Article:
An Argentinian ghost town is re-emerging as a tourist destination after spending 25 years underwater. Epecuen’s revival as a visitor attraction is fitting – the scenic lakeside town was built as a tourist village in the 1920s.
Epecuen was once a bustling lakeside resort in the farmlands southwest of Buenos Aires. Filled with saltwater baths and spas, the area attracted around 20,000 tourists every season. The town sat on the shores of Lago Epecuen – a picturesque lake which enticed visitors with its waters, which carried ten times more salt than the ocean.
But summers spent floating on the water were later brought to an abrupt end, much to tourists’ dismay. A heavy rainstorm followed by a series of wet winters caused the lake to overflow its banks on November 10, 1985.
“On the 10th of November at 10 a.m. in the morning the embankment was breached, this stone wall that we had as a barrier, a very strong southerly wind made the water begin to flood through to the town,” said Norma Berg, a 23-year-old resident at the time of the flooding.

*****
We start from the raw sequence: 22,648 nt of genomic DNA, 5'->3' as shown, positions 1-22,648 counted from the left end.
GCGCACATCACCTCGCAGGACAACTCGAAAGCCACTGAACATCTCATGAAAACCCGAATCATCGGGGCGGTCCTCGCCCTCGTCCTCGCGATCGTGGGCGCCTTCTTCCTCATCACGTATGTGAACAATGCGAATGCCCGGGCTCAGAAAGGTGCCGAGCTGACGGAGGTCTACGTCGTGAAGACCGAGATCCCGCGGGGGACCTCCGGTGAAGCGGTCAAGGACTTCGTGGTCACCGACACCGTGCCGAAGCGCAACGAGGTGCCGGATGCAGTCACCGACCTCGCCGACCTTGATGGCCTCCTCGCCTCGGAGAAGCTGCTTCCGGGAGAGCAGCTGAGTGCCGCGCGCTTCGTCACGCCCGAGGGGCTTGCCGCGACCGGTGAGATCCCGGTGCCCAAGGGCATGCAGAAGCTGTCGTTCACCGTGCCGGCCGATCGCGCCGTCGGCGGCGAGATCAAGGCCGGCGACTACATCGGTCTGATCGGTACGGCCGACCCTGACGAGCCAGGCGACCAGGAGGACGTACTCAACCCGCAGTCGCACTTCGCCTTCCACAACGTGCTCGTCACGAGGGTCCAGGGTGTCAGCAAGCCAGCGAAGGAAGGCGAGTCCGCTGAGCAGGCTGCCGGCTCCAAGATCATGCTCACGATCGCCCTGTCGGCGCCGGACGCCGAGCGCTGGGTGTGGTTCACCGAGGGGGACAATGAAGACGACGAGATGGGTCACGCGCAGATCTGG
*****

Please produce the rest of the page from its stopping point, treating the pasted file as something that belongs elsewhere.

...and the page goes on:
Water burst through a retaining wall and spilled into the streets, prompting people to flee. Within days, nearby homes were submerged under nearly ten meters (33 feet) of corrosive saltwater.
Twenty-five years would then pass before Epecuen would reemerge. Years of dry weather caused the floods to recede in 2007, uncovering the once bustling town.
Although Epecuen has not been rebuilt, its ruins are attracting tourists – many of whom are willing to drive six hours from Buenos Aires.
Those willing to make the journey are welcomed by rusted car remains, crumbled homes, and broken appliances. Tourists climb staircases that lead to nowhere, and wander through a graveyard where the water toppled headstones and exposed tombs.
Those looking for a guide contact Norma Berg, who takes tourists through the ruins and manages a museum which is housed in the town’s former train station.
It may not sound like a dream vacation, but 82-year-old Pablo Novak, who still lives on the edge of town, says it’s a popular one.
“Whoever passes nearby cannot go without coming to visit here,” he said. “It’s getting more people to the area, as they come to see the ruins,” he told AP. Novak was the only resident who refused to leave the town when the floods hit in 1985.
The local tourism authority is hoping Epecuen will be designated a heritage site, and hopes tourism will grow to be the future lifeblood of the area.
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